2. You can mess with @dlang s spreadsheet a lot and get a good idea of how things stack up to the “stock” frame. There’s no fast and hard rule here, just “try to beat the stock frame”. I spent a lot of time here…
  3. And this is the most important learning - start by starting.

For ME, I went 8 ft top bar, used @dlang bolt together frame Bolt Together Maslow Frame with added top and bottom supports for the ply, and went for a 6ft space between my uprights. The bolt design meant my angles were right (no flat area remember) and all I’d really done is make it narrower. I did break from the bolt plan by cutting off the pieces that stuck beyond the front beams and drop my cutting area so it was 1/2 the width of my sled from the ground (giving me as much height from the bar to the cut - I couldn’t go up remember). There are some pics here: Couldn't be happier

I knew I was making a few compromises, but I also compensated. My cuts are awesome, but I go low and slow; I’m a pretty patient guy and (here’s where I go all metric on you) I cut at 500mm per min with a 2mm drop (I use a 2-flute 6mm up-cut at 10k RPM). Never going to set a speed record here, but I really should post more pics - I’ve got what I need out of my Maslow. My advice: never walk away, take a couple of beers and just be patient.

Note: I’m using the full-length chains. This isn’t ideal and I should really address it - I’m using the bungees, which I cut to 1/3, so my chain setup is rubbish (look at the pics) but by going slow I can watch everything and, at times, I stand with my finger guiding them. I ALWAYS wear safety gear, specifically ear and eye protection. I also have a cheap shop vac to suck out the debris - a must in my book.

I’ve maybe done 200 hours of cutting now. Never let me down. I had a couple of USB connection issues, turning WiFi off on my laptop solved those immediately.

Top to bottom my cut variance, even in the corners (my cut area is 4 x 5 ft, realistically I only need 4 x 4) is < 0.5mm. @bar and @dlang always say Maslow is “good enough” - I think they undersell it or some people’s expectations are clearly a lot higher than mine.

I started on this path for one reason, and here’s what I wanted to do:

It was originally a weird cavity under our TV, now it’s not and has storage behind it. Everything from here is just gravy :smiley:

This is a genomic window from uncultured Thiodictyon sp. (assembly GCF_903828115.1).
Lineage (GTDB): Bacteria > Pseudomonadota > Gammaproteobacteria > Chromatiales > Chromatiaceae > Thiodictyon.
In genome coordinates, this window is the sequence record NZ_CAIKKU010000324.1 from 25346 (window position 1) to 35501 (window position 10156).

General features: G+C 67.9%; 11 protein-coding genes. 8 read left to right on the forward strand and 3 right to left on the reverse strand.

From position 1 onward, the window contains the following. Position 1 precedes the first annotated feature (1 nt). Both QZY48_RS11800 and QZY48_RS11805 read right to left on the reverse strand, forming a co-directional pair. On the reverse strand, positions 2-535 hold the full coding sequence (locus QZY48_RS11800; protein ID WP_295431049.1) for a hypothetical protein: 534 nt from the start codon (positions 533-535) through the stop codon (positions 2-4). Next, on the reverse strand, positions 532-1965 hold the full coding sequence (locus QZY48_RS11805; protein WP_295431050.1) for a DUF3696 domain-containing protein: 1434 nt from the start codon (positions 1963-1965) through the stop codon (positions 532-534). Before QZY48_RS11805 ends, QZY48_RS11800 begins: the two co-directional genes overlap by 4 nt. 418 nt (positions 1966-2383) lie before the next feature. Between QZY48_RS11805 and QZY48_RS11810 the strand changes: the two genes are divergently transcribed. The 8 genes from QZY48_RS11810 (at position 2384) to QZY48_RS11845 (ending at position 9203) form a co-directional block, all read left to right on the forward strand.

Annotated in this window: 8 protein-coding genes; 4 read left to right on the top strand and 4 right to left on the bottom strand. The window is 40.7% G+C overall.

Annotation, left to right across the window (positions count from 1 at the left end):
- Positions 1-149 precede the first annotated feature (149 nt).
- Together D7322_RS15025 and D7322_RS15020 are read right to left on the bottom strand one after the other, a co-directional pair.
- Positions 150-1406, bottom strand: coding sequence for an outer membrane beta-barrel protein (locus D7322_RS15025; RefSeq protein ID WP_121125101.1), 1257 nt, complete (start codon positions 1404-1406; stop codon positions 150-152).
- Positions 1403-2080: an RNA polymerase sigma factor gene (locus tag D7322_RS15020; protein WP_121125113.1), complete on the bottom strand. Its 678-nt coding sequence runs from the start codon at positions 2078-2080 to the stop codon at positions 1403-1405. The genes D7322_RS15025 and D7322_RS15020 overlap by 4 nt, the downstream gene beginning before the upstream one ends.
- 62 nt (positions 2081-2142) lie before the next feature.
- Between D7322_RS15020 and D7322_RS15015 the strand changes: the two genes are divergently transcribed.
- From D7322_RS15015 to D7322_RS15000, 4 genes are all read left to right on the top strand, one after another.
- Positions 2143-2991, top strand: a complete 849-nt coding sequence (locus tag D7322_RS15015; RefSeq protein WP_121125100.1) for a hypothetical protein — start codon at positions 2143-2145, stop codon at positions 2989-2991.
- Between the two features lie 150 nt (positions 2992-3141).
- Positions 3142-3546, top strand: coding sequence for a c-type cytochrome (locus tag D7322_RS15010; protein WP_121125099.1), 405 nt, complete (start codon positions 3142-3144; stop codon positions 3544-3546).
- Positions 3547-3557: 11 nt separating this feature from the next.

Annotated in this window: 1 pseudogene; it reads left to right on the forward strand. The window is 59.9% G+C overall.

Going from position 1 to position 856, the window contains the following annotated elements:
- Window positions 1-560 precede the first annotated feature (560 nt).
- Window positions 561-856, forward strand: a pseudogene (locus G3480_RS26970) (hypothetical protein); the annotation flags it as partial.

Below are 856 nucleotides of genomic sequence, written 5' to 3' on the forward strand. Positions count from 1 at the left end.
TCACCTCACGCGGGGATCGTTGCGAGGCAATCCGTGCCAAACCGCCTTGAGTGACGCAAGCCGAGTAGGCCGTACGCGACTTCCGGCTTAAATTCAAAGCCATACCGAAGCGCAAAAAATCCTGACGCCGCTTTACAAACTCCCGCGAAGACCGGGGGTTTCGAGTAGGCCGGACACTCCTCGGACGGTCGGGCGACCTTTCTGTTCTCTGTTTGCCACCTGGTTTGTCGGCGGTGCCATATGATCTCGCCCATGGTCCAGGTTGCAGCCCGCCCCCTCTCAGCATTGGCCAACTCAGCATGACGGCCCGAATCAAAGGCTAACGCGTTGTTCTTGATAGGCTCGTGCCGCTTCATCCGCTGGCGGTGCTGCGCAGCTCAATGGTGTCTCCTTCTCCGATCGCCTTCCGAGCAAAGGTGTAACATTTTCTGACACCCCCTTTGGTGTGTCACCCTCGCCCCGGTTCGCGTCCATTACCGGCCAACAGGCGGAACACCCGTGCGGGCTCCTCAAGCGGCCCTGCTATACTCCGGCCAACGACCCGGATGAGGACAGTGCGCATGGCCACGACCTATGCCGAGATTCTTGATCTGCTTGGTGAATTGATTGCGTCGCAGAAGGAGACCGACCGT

Does that make sense? I remember feeling a little lost too. You’re NOT making a bad decision here if you’ve got a little patience :wink:

(A few edits for grammar, preciseness and context)

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Thanks Peteinakl!

This is what I needed to hear. I’ve been doing some more reading on the forums and feeling a bit more confident.
Your experience is really helpful too. It’s great to learn from other people’s mistakes :slight_smile:
I just ordered mine and I’m thinking about how to set it up. I think I can do 8-10’ wide without any problems, but I have to be mindful of the overhead space. Luckily I have a bit more headroom than you do! Now I’m curious if I could fit a 4x6’ size ply sheet down there, but 4x4 won’t be a problem.
And thanks for using the Metric system. It’s so much easier than Imperial. :slight_smile:

Hello - first time posting. read up on the Maslow and these forums before buying kit. I think maybe I did not read enough. I saw that a smaller frame than standard could be built so off I went. Now I am finding it is not that easy - particularly with chain length and taking up the slack.
I am constrained by space so decided 4’ x 4’ would be max sheet size and made frame for a 68" motor separation and 18" height. these numbers gave me what I thought were better than stock numbers on the spreadsheet. (I now note comments that higher rather than lower minimum force is preferable) I could lengthen motor separation slightly.
I am planning to use weights for the chain slack but as you can imagine I have a lot of chain spare. I see two options - overlap spare chain in plastic cable trays to separate (concerned with drag and fouling) or cut chain. To cut chain I am thinking to stretch from motor to diagonal opposite corner and add a bit of slack for normal loop over retraction pulley (weight)
one thing I have not seen (yet) is the initial setting for calibration (ie where do you position chains and sled) I have vision of switching on and chain getting pulled too tight.


The thing you will need to do if using webcontrol for a classic maslow is adjust your chain feed distance before you calibrate, then when you extend chains, it will go the correct distance. make sure that distance is a multiple of .25" so it will be a certain number of links that can be marked. There is a guy who runs a 6’ beam and a 4x4 cutting area and he zip tied the spare chain next to the sled. There are no rules on how you do it. Running a 4x4 workpiece is certainly doable. having at least a foot outside the work space on each side for the motor is better than 10", but you work within the constraints you have. You can make it work, but you will need to spend some time to understand the limitations and test the cut quality.

Thanks Orob
I think I can move motors out a few more inches on my beam. I cleverly used an aluminium rectangular tube for stability but lost simplicity of screwing into wood!